Auction Buyers Guide

People buy at Auction for lots of reasons. You may want to move quickly or be looking for a plot of land to build on, a repossessed property, something perhaps to improve, or quite simply you may want a quick purchase. You may want something really unusual or just want to find a home. Also, many buy-to-let investors buy at Auction as the bigger the sale, the greater the number of opportunities. It doesn’t matter what your reason for buying at auction is, the key is preparation. It is not complicated but can appear daunting, that is where Millerson can help.

First you must decide what sort of property you really want. It is a good idea to make a list of “must haves” and “nice to haves”. Must you have 3 bedrooms, would you like a conservatory? Must you have off-street parking, would youlike a large garden?

Registering with Millerson will ensure that you are amongst the first to hear about new opportunities coming to the market. The quickest way to get a copy of our Auction properties is to subscribe to our mailing list, this way they willbe sent to you as soon as they’re produced.

Once you’ve found the property you’d like to buy, here’s a list of the things you need to do beforehand:

  • View it more than once.
  • Arrange your finance. If you are financing the purchase through a mortgage you should have a formal offer before the Auction.
  • Make sure you have a survey. You will probably need this if you are financing the purchase with a mortgage. If you are paying “cash” you’ll want to make sure the property is structurally sound and isn’t going to drain your resources.
  • You’ll need a deposit, normally 10% of the purchase price, which is payable by personal cheque or bankers draft at the Auction once you’ve bought the property. In addition to the deposit you will also be requested to pay the sellers costs typically £250 - £350 but as per the Auctioneers announcement prior to the start of bidding although some sellers will accept this on completion.
  • Obtain a legal pack – sometimes there may be a charge for these – check with us.
  • Consult a solicitor about the purchase to avoid any legal pitfalls. Have a look at a copy of the legal documents and make sure you have a copy of the Auction catalogue as this forms part of the legal contract between you and the seller.
  • Some of these processes will cost money, but it’s worth it for your peace of mind.
  • Having done your homework and you feel you can’t wait, you can submit an offer before the Auction which will be forwarded to the seller. If this is accepted, your purchase will go ahead and when contracts havebeen exchanged, the property will be withdrawn from the Auction. You will have to move quickly though!

At The Auction:

  • By far the most exciting part of buying or selling at Auction is the sale itself. Be prepared. Do check that the property that you are after is still available.
  • At the Sale you’ll need two forms of identification, your auction catalogue, your solicitor’s details and your deposit. If you are successful you will need to pay when contracts are exchanged which happens on the fall of the hammer. Under no circumstances can we accept cash, credit cards or debit cards.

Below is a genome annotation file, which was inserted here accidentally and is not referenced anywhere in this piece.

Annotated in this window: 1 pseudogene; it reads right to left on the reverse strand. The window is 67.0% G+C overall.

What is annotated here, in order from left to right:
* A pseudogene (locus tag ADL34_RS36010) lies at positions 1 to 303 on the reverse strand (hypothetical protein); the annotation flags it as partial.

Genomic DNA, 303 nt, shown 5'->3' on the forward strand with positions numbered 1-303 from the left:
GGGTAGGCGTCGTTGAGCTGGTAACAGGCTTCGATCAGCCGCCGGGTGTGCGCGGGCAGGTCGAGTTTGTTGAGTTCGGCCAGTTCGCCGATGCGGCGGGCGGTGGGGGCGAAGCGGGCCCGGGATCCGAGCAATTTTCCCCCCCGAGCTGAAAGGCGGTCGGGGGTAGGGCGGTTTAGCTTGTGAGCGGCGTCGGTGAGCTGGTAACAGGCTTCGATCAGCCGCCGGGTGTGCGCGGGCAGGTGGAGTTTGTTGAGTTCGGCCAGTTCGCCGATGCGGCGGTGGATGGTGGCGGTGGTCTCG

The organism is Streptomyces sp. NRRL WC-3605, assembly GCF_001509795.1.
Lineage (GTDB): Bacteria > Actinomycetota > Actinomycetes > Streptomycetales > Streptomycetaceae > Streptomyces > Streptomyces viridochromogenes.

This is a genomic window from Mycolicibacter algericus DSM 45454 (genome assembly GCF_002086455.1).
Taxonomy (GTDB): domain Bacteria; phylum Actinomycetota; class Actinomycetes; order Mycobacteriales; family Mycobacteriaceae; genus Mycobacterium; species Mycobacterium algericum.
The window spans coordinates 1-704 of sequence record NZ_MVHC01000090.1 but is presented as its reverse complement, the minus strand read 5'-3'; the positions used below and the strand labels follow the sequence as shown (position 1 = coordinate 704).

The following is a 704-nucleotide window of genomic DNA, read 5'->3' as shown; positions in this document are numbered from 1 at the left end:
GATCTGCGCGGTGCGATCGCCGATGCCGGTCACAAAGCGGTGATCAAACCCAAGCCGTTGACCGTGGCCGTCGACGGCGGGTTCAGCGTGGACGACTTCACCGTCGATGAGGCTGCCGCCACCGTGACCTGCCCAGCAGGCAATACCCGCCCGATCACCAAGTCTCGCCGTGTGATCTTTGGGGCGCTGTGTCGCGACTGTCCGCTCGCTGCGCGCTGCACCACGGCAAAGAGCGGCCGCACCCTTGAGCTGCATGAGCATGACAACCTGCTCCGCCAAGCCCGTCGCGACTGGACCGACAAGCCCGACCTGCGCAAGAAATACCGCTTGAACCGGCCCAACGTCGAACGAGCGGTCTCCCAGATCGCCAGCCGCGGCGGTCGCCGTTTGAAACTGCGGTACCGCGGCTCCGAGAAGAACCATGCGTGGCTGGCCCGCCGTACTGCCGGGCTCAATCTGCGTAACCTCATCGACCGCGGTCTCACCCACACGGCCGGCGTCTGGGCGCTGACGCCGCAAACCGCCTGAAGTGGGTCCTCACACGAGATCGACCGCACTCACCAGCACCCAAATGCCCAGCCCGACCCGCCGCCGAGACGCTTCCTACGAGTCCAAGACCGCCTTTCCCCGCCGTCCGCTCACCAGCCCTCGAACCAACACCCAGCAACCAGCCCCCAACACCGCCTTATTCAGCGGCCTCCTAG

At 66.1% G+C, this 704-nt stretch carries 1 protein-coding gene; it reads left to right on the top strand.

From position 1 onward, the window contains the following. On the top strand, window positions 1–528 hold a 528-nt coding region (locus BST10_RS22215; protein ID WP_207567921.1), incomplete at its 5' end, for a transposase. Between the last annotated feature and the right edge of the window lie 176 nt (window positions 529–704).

• Sometimes there will be a solicitor on hand to answer any last minute questions you may have about the property you plan to bid on but don’t assume there will be, its best to ask any questions prior to the Auction day.
  • Don’t forget buildings insurance, it’s your responsibility from the fall of the hammer.
  • Before the sale begins the Auctioneer will read out any last minute alterations to the sales details.
  • When the property you are interested in comes up, make sure you know the maximum price you can afford to pay - it’s easy to get carried away!
  • Once bidding begins, potential buyers will be asked to make their bids clearly either by raising their hand or their bidding number. Don’t worry; you can’t buy a property by scratching your head!
  • Once the final bid has been put forward the Auctioneer will make it perfectly clear that the property is to be sold.
  • If a Lot fails to reach the reserve price, it will be withdrawn from the Auction and the Auctioneer will invite anyone still interested to talk afterwards. Sales can still be made if a price is agreed with the seller.
  • If you can’t attend then you can arrange for someone to submit bids on your behalf. They’ll need your written consent and you should agree limits before bids are submitted. If you want someone to bid on your behalf then Millerson must be notified at least two days before the Auction.
  • Not all venues are able to support telephone bidding. Attending the sale is by far the best way to bid.
  • Once the hammer falls, contracts are legally exchanged. Before leaving you should sign the contract and pay the deposit immediately. The Auctioneer is legally entitled to sign the contract on behalf of both the buyer and seller if necessary. The deal is done and you now have a new home, congratulations!
  • The completion of the sale takes place anything between 14 and 28 days later; by agreement.
  • The balance of the sale monies will be paid on completion. A solicitor will normally deal with this part of the sale.
  • A point to note - please remember the Guide Price is an indication of what the property might realistically be expected to sell for on the day of the Auction. It is quite different to the Reserve Price which is confidential between the seller and the auctioneer and is the minimum price that the seller would accept on the day of the sale. Reserve Prices are not usually agreed until just before the Auction and so may affect the sale price of the property on the day.